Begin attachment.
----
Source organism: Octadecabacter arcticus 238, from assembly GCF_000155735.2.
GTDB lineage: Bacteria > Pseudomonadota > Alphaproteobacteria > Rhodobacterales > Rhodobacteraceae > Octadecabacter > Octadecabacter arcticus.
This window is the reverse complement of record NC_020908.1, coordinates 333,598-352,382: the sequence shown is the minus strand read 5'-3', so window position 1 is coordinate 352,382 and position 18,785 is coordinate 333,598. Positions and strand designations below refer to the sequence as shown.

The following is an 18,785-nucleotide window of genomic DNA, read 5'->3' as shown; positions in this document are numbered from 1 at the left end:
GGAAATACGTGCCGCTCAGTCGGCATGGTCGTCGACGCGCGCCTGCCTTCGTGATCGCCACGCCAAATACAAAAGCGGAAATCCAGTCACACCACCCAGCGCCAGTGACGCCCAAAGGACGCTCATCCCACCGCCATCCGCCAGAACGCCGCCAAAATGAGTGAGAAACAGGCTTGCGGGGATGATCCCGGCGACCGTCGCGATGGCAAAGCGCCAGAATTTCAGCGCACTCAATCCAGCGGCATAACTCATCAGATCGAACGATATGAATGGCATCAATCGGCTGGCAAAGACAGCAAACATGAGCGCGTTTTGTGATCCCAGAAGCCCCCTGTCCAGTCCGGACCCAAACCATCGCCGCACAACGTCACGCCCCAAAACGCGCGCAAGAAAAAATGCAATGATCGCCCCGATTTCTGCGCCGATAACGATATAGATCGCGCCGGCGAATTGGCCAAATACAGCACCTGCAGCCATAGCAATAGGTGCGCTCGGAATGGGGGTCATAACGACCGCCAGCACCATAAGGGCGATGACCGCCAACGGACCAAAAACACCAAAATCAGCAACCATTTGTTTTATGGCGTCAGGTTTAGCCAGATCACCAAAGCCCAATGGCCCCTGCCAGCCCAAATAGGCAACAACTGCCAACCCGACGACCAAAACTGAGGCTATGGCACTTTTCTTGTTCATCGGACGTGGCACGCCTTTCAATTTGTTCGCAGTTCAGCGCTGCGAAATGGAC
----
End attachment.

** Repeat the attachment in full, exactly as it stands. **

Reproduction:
Source organism: Octadecabacter arcticus 238, from assembly GCF_000155735.2.
GTDB lineage: Bacteria > Pseudomonadota > Alphaproteobacteria > Rhodobacterales > Rhodobacteraceae > Octadecabacter > Octadecabacter arcticus.
This window is the reverse complement of record NC_020908.1, coordinates 333,598-352,382: the sequence shown is the minus strand read 5'-3', so window position 1 is coordinate 352,382 and position 18,785 is coordinate 333,598. Positions and strand designations below refer to the sequence as shown.

The following is an 18,785-nucleotide window of genomic DNA, read 5'->3' as shown; positions in this document are numbered from 1 at the left end:
GGAAATACGTGCCGCTCAGTCGGCATGGTCGTCGACGCGCGCCTGCCTTCGTGATCGCCACGCCAAATACAAAAGCGGAAATCCAGTCACACCACCCAGCGCCAGTGACGCCCAAAGGACGCTCATCCCACCGCCATCCGCCAGAACGCCGCCAAAATGAGTGAGAAACAGGCTTGCGGGGATGATCCCGGCGACCGTCGCGATGGCAAAGCGCCAGAATTTCAGCGCACTCAATCCAGCGGCATAACTCATCAGATCGAACGATATGAATGGCATCAATCGGCTGGCAAAGACAGCAAACATGAGCGCGTTTTGTGATCCCAGAAGCCCCCTGTCCAGTCCGGACCCAAACCATCGCCGCACAACGTCACGCCCCAAAACGCGCGCAAGAAAAAATGCAATGATCGCCCCGATTTCTGCGCCGATAACGATATAGATCGCGCCGGCGAATTGGCCAAATACAGCACCTGCAGCCATAGCAATAGGTGCGCTCGGAATGGGGGTCATAACGACCGCCAGCACCATAAGGGCGATGACCGCCAACGGACCAAAAACACCAAAATCAGCAACCATTTGTTTTATGGCGTCAGGTTTAGCCAGATCACCAAAGCCCAATGGCCCCTGCCAGCCCAAATAGGCAACAACTGCCAACCCGACGACCAAAACTGAGGCTATGGCACTTTTCTTGTTCATCGGACGTGGCACGCCTTTCAATTTGTTCGCAGTTCAGCGCTGCGAAATGGAC